Help reading a Christian inscription spotted in Imma (near Antioch)

I was wondering if I could tap the collective help of the denizens of Current Epigraphy to read the photograph of a late-era inscription that my colleague Andrea De Giorgi will soon publish in Anatolica as a part of an article detailing a survey of Antioch’s territory. The inscription was spotted in Yeni Şehir (ancient Imma), which is a village that sits on the Antioch-Chalcis-Beorea road about 55 km east of Antioch. It was last seen in 1999 and this photograph is its only known record at this point.

I’ve got a preliminary text, but significant parts of the third and fifth lines have me stumped.

About PaulIversen

Assistant Professor of Classics at Case Western Reserve University, Cleveland, Ohio.
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5 Responses to Help reading a Christian inscription spotted in Imma (near Antioch)

  1. K. Rigsby says:

    Line 1: maybe aiwnion estw? I can’t make out a M.
    In line 3, epenohqh
    In line 5, [p]eriode(utou). Year pw = 890 Sel. = A.D. 578/9, but maybe there is another letter after?

  2. PaulIversen says:

    Dear Professor Rigsby,

    Thank you for your comments. I believe the letter in question in line 1 is inscribed like a μ (miniscule mu) — a very common form on late inscriptions (and of course on papyri). I’m reasonably certain of the reading of the first and second lines. There are several examples of this formula in Christian literary sources.

    I’ll have to think some more about your suggestion for line 3 — it looks quite promising. However, if right, it makes the ουτ(-) or θυτ(-) that follows very enigmatic.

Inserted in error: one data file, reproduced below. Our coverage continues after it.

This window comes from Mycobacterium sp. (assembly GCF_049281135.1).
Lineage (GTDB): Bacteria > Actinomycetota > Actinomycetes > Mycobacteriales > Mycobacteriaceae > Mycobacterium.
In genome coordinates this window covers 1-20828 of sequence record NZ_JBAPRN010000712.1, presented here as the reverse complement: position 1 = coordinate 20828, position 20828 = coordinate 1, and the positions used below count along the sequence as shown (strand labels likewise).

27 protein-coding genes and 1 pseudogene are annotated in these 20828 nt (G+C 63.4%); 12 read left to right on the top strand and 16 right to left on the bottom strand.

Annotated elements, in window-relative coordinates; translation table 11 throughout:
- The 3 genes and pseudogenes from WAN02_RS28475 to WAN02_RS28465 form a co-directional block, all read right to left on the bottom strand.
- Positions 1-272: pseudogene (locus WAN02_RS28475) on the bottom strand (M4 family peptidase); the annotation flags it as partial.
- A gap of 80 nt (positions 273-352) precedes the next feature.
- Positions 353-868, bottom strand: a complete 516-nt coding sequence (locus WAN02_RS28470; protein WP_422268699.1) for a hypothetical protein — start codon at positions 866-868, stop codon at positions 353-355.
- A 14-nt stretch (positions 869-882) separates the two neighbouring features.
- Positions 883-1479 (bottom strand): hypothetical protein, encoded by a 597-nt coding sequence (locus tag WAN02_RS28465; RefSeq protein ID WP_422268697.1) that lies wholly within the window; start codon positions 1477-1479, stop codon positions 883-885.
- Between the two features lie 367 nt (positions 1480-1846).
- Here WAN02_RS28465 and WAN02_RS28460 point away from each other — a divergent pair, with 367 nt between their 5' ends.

I believe you have solved the riddle of the beginning of line 5. In fact, I now see the lower horizontal of the delta. I would now restore something like:

    [- – – – – – – – – lei]tourgesantos
    [presb(uterou) kai/ke p]eriod(eutou). etous Π??.

    As for the year, πω would yield 880 (= A.D. 568/9), not 890, right?

    I wonder whether the second letter might not be a phi, so we have ΠΦ = 580. But then there would be two traces after this. Could these two traces be the abbreviation i(ndiktionos) ι’? The overline over these last two traces also seems to be higher, perhaps indicating they belong to a different dating system.

  3. K. Rigsby says:

    Line 1: ok; but what would a month be doing in the first line?
    3-4: could be οὗτ|[ος ὁ τόπος/οἶκος/ναός
    5: my error, of course 880. ΠΦ does look better; but I can’t make out what follows. If 580, then not territory of Antioch, yes?

  4. K. Rigsby says:

    This looks plausible. I’d leave the archbishop’s name unrestored–there are too many Philo- names possible.

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